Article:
School of Medicine's Nathans, Pronovost named Gilman Scholars

They join 17 from Johns Hopkins recognized in inaugural cohort last year for contributions to scholarship, research in sciences and humanities

Jeremy Nathans and Peter Pronovost, both professors in the School of Medicine, have been named Gilman Scholars, a prestigious designation that recognizes the very best of the best at Johns Hopkins.

Peter Pronovost and Jeremy Nathans

Image caption: Peter Pronovost and Jeremy Nathans

The honor is named for the university's visionary first president, Daniel Coit Gilman, who was interested in establishing a university to promote the highest standards of scholarship and research in the sciences and humanities.

Nathans and Pronovost were unanimously recommended by the inaugural cohort of 17 Gilman Scholars, who were tapped for the recognition in 2012. Each year, the existing scholars identify and recommend to President Ronald J. Daniels and interim Provost Jonathan A. Bagger a limited number of new members, who are faculty members in the academic divisions or professional staff at the Applied Physics Laboratory.

"Through their creativity and relentless pursuits of knowledge, Jeremy and Peter embody the spirit of the Gilman Scholars and, indeed, the highest ideals of our university," Daniels said.

Nathans is a professor of molecular biology and genetics, neuroscience, and ophthalmology at the Johns Hopkins School of Medicine and a Howard Hughes Medical Institute investigator. He is responsible for landmark discoveries that have changed our understanding of how humans see the world, literally. His investigations into the mechanisms that allow us to see colors led him to identify the genes that code for color-vision receptors in the light-sensing cones of the retina. This breakthrough finding allowed him to show that variations in these genes cause color blindness. His work has also led to new understandings of the development, function, and survival of the retina.

In addition, Nathans' studies have revealed several defects that lead to human retinal diseases, including Stargardt disease, the most common type of macular degeneration in children and young adults. He also helped determine the cause of the vitelliform type of macular dystrophy, showing that it is caused by abnormalities in a member of a previously unknown family of ion channels, proteins that allow ions to enter and exit cells.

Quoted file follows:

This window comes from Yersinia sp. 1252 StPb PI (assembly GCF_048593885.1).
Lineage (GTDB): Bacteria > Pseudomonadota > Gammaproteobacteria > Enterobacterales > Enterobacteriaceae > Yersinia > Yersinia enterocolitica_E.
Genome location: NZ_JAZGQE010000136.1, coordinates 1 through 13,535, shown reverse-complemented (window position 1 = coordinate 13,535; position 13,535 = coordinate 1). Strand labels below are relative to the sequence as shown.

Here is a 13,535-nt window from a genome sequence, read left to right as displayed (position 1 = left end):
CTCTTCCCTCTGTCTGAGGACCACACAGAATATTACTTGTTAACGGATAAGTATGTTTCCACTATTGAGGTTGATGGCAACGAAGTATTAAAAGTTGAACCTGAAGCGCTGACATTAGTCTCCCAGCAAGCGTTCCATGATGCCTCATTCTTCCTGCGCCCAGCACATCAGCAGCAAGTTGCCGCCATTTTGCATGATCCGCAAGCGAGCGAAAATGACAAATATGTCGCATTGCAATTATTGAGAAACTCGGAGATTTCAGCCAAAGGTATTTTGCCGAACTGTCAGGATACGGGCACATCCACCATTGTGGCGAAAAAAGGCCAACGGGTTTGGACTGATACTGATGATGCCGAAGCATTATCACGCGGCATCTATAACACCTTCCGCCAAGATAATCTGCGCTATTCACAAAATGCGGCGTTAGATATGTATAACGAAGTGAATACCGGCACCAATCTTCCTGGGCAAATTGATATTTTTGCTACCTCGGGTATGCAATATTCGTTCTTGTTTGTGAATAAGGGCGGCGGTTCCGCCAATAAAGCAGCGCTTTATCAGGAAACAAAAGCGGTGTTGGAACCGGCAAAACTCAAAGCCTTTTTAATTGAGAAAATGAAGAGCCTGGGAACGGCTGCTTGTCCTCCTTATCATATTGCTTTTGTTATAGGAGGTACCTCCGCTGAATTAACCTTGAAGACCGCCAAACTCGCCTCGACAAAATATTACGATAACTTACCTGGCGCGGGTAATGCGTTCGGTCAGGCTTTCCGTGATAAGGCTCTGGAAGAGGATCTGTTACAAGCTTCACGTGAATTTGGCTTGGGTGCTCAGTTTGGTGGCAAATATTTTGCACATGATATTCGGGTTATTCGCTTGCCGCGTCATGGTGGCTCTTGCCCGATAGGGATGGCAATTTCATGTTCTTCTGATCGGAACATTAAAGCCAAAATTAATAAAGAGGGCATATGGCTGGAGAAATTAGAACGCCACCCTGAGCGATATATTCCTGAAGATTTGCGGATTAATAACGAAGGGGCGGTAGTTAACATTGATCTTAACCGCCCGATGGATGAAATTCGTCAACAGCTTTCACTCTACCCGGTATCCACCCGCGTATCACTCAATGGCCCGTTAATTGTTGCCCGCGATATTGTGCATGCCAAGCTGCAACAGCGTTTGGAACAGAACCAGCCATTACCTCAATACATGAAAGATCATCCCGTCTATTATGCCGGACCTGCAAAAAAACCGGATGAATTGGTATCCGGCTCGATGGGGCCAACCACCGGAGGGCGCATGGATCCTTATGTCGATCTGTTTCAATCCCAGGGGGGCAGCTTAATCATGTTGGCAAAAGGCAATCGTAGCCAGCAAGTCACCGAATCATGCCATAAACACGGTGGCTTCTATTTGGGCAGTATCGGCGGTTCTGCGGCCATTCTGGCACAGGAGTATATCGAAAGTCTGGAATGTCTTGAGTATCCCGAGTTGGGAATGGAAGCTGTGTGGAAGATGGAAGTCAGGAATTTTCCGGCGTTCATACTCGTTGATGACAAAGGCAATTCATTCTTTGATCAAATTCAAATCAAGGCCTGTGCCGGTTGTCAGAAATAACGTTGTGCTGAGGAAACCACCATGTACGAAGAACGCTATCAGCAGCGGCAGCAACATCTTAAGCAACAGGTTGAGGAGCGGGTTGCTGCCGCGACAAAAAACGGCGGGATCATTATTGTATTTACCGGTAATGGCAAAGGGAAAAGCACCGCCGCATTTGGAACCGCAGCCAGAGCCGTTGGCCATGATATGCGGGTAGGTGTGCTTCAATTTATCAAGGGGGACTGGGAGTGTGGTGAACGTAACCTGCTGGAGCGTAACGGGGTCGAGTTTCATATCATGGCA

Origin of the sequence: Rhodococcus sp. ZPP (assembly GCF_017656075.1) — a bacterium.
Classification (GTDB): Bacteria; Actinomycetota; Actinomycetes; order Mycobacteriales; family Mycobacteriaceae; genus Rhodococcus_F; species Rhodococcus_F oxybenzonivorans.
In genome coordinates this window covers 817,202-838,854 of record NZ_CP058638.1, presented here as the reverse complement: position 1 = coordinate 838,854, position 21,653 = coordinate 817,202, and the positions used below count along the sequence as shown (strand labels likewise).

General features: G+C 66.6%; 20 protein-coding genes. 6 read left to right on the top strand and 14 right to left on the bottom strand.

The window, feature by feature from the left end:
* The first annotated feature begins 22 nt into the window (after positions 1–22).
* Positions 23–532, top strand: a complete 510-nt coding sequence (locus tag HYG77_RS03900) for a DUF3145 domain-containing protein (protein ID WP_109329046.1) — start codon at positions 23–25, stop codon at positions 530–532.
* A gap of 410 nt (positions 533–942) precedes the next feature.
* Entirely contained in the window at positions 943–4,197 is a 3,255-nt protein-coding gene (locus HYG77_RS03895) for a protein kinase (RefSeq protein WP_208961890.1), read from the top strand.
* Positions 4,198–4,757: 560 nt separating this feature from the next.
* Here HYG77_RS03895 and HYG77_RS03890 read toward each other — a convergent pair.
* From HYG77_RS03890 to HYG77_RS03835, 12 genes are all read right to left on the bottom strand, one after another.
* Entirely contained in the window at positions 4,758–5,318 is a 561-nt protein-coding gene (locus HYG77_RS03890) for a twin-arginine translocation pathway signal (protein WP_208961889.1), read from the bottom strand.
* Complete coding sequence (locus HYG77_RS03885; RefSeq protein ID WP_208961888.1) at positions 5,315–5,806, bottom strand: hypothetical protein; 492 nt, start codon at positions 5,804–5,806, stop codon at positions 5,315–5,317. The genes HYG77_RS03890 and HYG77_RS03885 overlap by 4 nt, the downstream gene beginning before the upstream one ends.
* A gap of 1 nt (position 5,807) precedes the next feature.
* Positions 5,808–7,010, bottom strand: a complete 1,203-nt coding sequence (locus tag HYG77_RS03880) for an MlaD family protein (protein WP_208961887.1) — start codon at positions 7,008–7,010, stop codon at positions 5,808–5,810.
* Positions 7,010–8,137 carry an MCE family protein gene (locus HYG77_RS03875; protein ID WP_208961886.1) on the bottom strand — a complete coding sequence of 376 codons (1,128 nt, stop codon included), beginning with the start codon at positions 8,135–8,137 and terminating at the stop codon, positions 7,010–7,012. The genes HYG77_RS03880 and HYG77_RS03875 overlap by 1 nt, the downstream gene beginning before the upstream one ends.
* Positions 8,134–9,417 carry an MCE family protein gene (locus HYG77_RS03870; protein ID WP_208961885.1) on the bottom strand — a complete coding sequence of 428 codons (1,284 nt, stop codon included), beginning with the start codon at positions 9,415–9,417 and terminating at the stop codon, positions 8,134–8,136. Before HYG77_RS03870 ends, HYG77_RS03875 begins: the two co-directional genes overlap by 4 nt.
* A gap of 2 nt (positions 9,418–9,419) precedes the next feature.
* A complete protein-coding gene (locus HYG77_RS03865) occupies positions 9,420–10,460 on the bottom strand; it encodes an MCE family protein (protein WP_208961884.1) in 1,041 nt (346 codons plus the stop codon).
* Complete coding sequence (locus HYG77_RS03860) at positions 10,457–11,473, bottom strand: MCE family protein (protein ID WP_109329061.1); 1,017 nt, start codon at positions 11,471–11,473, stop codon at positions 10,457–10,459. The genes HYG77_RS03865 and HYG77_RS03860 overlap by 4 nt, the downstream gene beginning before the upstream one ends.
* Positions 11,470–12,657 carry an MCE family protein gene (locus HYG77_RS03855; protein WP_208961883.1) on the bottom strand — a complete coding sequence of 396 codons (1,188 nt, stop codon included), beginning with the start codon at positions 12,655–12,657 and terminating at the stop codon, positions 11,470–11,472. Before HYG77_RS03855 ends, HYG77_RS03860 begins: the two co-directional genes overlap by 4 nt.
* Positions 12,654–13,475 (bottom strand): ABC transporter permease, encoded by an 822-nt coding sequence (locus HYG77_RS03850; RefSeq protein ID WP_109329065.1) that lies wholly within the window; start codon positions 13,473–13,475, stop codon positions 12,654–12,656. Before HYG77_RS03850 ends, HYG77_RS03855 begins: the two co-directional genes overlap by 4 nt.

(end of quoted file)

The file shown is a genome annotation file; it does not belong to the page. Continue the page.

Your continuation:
Nathans is a member of the Institute of Medicine, National Academy of Sciences, American Academy of Arts and Sciences, and American Association for the Advancement of Science. Among the honors he has received are the Albert C. Muse Prize in Ophthalmology, from the Eye & Ear Foundation of Pittsburgh; the Champalimaud Vision Award, from the Champalimaud Foundation; the Newcomb-Cleveland Prize, from the AAAS; the NAS Award for Initiatives in Research; the Young Investigator Award, from the Society for Neuroscience; the Cogan Award, from the Association for Research in Vision and Ophthalmology; the Edward M. Scolnick Prize in Neuroscience, from the McGovern Institute at MIT; and the Golden Apple Award for Teaching Excellence, from the American Medical Student Association.

Pronovost is a professor of anesthesiology and critical care medicine and of surgery at the Johns Hopkins University School of Medicine, director of the Armstrong Institute for Patient Safety and Quality at Johns Hopkins, and senior vice president for patient safety and quality for Johns Hopkins Medicine.

He has brought a scientifically rigorous yet common sense approach to eliminating medical errors and unnecessary harm, shaping the national conversation about patient safety in the process. His biggest success so far: the much-heralded cockpit-style five-step checklist for doctors and nurses designed to prevent central line-associated bloodstream infections. The simple checklist, coupled with a program that promotes a culture of safety, has transformed the way hospitals think about bloodstream infections, which have been known to kill more than 30,000 patients a year and sicken many thousands more. Thanks to Pronovost, these infections are preventable, and are no longer seen as a cost of doing business.

His program is now in place in 47 states, Puerto Rico, the District of Columbia, and many countries throughout the world. As he spreads the message that these bloodstream infections can be virtually eliminated, he also is using these strategies to prevent other harm such as surgical-site infections and pneumonias contracted through the use of ventilators.

In 2008, Pronovost was awarded a MacArthur Fellowship (often called a "genius grant") from the John D. and Catherine T. MacArthur Foundation and was also named one of Time magazine's 100 Most Influential People. He is a member of the Institute of Medicine and the author of the book Safe Patients, Smart Hospitals: How One Doctor's Checklist Can Help Us Change Health Care from the Inside Out.

The first men and women to be designated Gilman Scholars were John Sommerer, of the Applied Physics Laboratory; Charles Bennett, Adam Riess, and Gabrielle Spiegel, of the Krieger School of Arts and Sciences; Peter Agre, Diane Griffin, and Alfred Sommer, of the Bloomberg School of Public Health; Lisa Cooper, Andrew Feinberg, Carol Greider, Bert Vogelstein, and Solomon Snyder, of the School of Medicine; Jacquelyn Campbell, of the School of Nursing; Andrew Talle, of the Peabody Institute; David Lampton, of the Paul H. Nitze School of Advanced International Studies; and Michael Miller and Joseph Katz, of the Whiting School of Engineering.

Gilman Scholars will retain the title as long as they remain at Johns Hopkins, or until retirement.